“It will take more than a decade to completely recover from the 40% peak-to-trough decline in national home prices.”

    And you got some f*cking genius who buys a house in Ramsey at 6.8% off list thinking he got a bargain. This is why I gotta wait two more years because of the f*cking yahoos like this who give ammo to the tour guides and juice up fat Mary and Joe into thinking their piss-smelling 3BD/1.5BTH sh1thole is gonna command 589K. We still gotta wait until the last brown M&M is extracted from the bag.

  10. Comrade Nom Deplume says:

    Assuming all goes well for us, 10 years is just fine, now that I have an 18 year horizon. I hope to contest my tax assessment and get it down some, and enjoy the one benefit of having lost equity. Until they hike the rates anyway.

  11. Essex says:


  12. kodiak says:

    For anyone that has any followup comments, I left answers at the end of the last thread, to the questions posed to me on the last thread, re: my #253 on that thread…..

  13. crossroads says:

    10 gary
    well said is joe fat too? i agree w/ you. but what i dont get is a guy i worked w/ today cant wait to buy a duplex thinking this will bring him riches. there seems to be plenty of people who still think real estate is a great investment. i think even schiller said the psychology is still strong for housing

  14. stan says:

    BFF- GRim just BFF’d us. Whooo hoooo…..

  15. gary says:

    Can you imagine the field day we’d have if we did an open house GTG on this one? OMG, I’m speechless!

  16. Pat says:

    Gary, I need a moment of silent meditation.

  17. Pat says:

    Gary is speechless and I’m silent.

    CF, now is the end of days.

  18. Pat says:

    In light of Moody’s sudden conservative estimate for home price strength, does anyone want to comment or make an opinion regarding land sales as leading indicators?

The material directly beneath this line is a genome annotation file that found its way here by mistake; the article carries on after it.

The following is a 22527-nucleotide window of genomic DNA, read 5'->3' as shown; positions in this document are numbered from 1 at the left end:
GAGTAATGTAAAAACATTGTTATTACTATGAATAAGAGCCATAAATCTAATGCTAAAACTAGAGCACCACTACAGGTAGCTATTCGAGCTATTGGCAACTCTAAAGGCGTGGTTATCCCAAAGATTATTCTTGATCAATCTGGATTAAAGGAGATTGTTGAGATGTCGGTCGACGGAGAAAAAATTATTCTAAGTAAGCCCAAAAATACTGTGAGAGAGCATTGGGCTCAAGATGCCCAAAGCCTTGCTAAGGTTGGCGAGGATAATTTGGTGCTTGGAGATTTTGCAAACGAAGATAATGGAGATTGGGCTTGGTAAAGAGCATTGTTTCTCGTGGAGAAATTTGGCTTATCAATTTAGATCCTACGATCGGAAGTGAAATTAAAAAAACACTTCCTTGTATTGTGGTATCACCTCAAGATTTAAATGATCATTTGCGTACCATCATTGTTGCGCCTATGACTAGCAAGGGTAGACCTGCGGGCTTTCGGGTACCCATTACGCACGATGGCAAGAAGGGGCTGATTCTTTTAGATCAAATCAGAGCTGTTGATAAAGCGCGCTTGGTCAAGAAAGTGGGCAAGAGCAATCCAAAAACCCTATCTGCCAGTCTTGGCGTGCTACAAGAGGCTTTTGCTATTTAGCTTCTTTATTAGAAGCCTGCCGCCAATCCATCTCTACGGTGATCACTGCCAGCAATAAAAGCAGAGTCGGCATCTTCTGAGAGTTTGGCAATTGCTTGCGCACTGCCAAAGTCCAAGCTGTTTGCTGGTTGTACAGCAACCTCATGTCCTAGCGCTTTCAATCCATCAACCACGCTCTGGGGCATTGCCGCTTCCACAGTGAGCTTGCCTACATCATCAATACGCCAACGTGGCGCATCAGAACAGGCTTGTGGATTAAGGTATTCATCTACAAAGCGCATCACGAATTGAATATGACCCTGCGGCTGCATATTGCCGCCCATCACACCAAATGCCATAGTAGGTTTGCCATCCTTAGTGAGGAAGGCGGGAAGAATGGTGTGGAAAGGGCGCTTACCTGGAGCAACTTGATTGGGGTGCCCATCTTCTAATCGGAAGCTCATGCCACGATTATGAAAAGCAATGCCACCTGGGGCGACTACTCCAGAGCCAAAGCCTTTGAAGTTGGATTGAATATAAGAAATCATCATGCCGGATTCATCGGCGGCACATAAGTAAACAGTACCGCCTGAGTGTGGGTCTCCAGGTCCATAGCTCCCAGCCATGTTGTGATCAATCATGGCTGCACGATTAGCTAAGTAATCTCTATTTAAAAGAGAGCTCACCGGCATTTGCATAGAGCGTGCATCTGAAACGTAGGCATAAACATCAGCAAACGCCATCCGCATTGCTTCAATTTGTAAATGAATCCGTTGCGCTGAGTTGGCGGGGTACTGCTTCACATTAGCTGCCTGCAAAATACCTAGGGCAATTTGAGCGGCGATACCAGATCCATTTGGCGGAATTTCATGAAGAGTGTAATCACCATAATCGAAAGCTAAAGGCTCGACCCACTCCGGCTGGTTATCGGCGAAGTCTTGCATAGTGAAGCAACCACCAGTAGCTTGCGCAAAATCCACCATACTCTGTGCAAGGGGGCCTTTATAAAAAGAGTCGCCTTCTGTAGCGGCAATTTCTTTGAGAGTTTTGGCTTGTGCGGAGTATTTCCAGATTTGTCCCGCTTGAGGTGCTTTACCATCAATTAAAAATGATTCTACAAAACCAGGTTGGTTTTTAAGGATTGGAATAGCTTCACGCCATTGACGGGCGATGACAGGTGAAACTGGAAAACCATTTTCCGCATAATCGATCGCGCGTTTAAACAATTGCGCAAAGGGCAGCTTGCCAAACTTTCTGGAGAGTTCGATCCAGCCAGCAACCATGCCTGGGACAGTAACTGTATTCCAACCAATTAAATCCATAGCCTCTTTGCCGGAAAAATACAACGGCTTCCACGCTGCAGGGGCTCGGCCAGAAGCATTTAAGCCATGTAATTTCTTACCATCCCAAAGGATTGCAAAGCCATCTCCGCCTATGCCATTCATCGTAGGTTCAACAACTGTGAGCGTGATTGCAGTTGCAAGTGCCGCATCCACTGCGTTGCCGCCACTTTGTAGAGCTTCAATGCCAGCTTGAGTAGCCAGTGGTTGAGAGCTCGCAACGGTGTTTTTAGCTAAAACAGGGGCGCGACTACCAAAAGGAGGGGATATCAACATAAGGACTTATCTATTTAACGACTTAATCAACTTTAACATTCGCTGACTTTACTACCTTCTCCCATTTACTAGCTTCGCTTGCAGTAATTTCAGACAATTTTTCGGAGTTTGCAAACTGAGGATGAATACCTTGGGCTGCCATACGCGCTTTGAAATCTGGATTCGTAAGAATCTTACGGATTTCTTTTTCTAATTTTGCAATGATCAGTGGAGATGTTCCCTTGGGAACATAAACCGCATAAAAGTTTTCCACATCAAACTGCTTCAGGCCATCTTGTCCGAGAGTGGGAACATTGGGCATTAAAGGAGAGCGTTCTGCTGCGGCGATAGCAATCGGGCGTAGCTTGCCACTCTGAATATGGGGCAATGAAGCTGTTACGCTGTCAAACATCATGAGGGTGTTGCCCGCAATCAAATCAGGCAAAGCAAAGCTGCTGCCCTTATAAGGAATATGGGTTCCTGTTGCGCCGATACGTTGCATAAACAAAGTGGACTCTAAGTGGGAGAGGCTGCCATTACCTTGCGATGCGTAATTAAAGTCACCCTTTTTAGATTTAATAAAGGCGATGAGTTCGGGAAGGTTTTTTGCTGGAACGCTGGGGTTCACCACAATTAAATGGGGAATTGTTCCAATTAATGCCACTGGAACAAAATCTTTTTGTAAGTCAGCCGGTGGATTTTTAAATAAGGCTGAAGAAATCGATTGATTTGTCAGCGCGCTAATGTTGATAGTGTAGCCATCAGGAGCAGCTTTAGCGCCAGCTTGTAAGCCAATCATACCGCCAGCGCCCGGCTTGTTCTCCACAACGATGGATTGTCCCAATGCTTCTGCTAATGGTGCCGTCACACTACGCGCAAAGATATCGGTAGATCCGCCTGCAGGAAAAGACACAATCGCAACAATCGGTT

I’ve been watching a whole lot of nothing down here in MD.

  19. ricky_nu says:

    gary – re #16 – that house is easily worth 675k,

    provided there is 400k worth of gold bars buried in the yard.

  20. silenttilnow says:

    So, wait, are you saying that in ten years a pos cape in north arlington is going to worth 450k again. I’ll take two please!

  21. sas says:

    “Najibullah Zazi”

    this guy is being set up and false confessions.


  22. sas says:

    “wait, are you saying that in ten years a pos cape in north arlington is going to worth 450k again. I’ll take two please!”

    so, what will be property taxes in 2 years? what will be the value of your wee dollar?

    this statistic to start off the thread is meaningless. Its going to give some sap hope I guess.

    but, don’t worry. omama will save you.

  23. Happy Camper says:

    Most glad that Irving Kristol has joined hell.

    He truthfully deserves the company of the devil and of Hitler.

    May humanity be better without him and his bastard son.


  24. sas says:

    “Irving Kristol”

    another knucklehead.


  25. Happy Camper says:

    “Irving Kristol”

    another knucklehead.


    Most glad that Irving Kristol has joined hell.

    He truthfully deserves the company of the devil and of Hitler.

    May humanity be better without him and his bastard son.


  26. yo'me says: